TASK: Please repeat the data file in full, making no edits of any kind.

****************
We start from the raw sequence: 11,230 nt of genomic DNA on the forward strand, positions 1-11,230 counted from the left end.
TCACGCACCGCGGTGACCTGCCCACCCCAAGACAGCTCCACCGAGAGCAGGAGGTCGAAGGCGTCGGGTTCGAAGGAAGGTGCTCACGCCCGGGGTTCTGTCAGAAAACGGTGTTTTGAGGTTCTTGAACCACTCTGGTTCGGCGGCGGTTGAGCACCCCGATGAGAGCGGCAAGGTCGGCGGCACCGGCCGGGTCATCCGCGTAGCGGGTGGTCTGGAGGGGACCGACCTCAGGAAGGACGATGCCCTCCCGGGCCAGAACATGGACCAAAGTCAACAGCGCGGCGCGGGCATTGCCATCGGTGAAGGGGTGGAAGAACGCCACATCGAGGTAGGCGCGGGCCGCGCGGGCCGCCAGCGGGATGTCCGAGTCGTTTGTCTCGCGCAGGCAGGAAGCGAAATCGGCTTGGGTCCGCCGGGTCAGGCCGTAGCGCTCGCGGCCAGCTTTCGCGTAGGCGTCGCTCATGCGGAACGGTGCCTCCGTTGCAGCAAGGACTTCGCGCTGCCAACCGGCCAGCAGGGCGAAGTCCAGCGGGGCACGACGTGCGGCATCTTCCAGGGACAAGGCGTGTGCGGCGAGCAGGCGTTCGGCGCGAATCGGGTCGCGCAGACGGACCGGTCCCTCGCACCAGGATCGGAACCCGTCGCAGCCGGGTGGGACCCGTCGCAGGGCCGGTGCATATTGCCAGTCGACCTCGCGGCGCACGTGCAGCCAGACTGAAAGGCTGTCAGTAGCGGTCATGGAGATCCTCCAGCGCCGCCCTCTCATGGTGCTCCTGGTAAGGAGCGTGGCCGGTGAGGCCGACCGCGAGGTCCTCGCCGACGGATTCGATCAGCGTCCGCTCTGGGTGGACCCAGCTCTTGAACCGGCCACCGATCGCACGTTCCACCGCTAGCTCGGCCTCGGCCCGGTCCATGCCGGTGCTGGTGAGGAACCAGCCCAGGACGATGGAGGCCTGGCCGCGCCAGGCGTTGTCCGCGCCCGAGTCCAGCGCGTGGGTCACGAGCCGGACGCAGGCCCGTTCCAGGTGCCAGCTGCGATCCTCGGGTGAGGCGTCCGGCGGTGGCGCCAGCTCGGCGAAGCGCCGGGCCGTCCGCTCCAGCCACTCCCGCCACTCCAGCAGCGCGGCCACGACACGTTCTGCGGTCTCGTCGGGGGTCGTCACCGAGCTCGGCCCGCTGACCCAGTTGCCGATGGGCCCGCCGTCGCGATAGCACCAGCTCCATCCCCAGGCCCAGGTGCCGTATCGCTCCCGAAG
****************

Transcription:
We start from the raw sequence: 11,230 nt of genomic DNA on the forward strand, positions 1-11,230 counted from the left end.
TCACGCACCGCGGTGACCTGCCCACCCCAAGACAGCTCCACCGAGAGCAGGAGGTCGAAGGCGTCGGGTTCGAAGGAAGGTGCTCACGCCCGGGGTTCTGTCAGAAAACGGTGTTTTGAGGTTCTTGAACCACTCTGGTTCGGCGGCGGTTGAGCACCCCGATGAGAGCGGCAAGGTCGGCGGCACCGGCCGGGTCATCCGCGTAGCGGGTGGTCTGGAGGGGACCGACCTCAGGAAGGACGATGCCCTCCCGGGCCAGAACATGGACCAAAGTCAACAGCGCGGCGCGGGCATTGCCATCGGTGAAGGGGTGGAAGAACGCCACATCGAGGTAGGCGCGGGCCGCGCGGGCCGCCAGCGGGATGTCCGAGTCGTTTGTCTCGCGCAGGCAGGAAGCGAAATCGGCTTGGGTCCGCCGGGTCAGGCCGTAGCGCTCGCGGCCAGCTTTCGCGTAGGCGTCGCTCATGCGGAACGGTGCCTCCGTTGCAGCAAGGACTTCGCGCTGCCAACCGGCCAGCAGGGCGAAGTCCAGCGGGGCACGACGTGCGGCATCTTCCAGGGACAAGGCGTGTGCGGCGAGCAGGCGTTCGGCGCGAATCGGGTCGCGCAGACGGACCGGTCCCTCGCACCAGGATCGGAACCCGTCGCAGCCGGGTGGGACCCGTCGCAGGGCCGGTGCATATTGCCAGTCGACCTCGCGGCGCACGTGCAGCCAGACTGAAAGGCTGTCAGTAGCGGTCATGGAGATCCTCCAGCGCCGCCCTCTCATGGTGCTCCTGGTAAGGAGCGTGGCCGGTGAGGCCGACCGCGAGGTCCTCGCCGACGGATTCGATCAGCGTCCGCTCTGGGTGGACCCAGCTCTTGAACCGGCCACCGATCGCACGTTCCACCGCTAGCTCGGCCTCGGCCCGGTCCATGCCGGTGCTGGTGAGGAACCAGCCCAGGACGATGGAGGCCTGGCCGCGCCAGGCGTTGTCCGCGCCCGAGTCCAGCGCGTGGGTCACGAGCCGGACGCAGGCCCGTTCCAGGTGCCAGCTGCGATCCTCGGGTGAGGCGTCCGGCGGTGGCGCCAGCTCGGCGAAGCGCCGGGCCGTCCGCTCCAGCCACTCCCGCCACTCCAGCAGCGCGGCCACGACACGTTCTGCGGTCTCGTCGGGGGTCGTCACCGAGCTCGGCCCGCTGACCCAGTTGCCGATGGGCCCGCCGTCGCGATAGCACCAGCTCCATCCCCAGGCCCAGGTGCCGTATCGCTCCCGAAG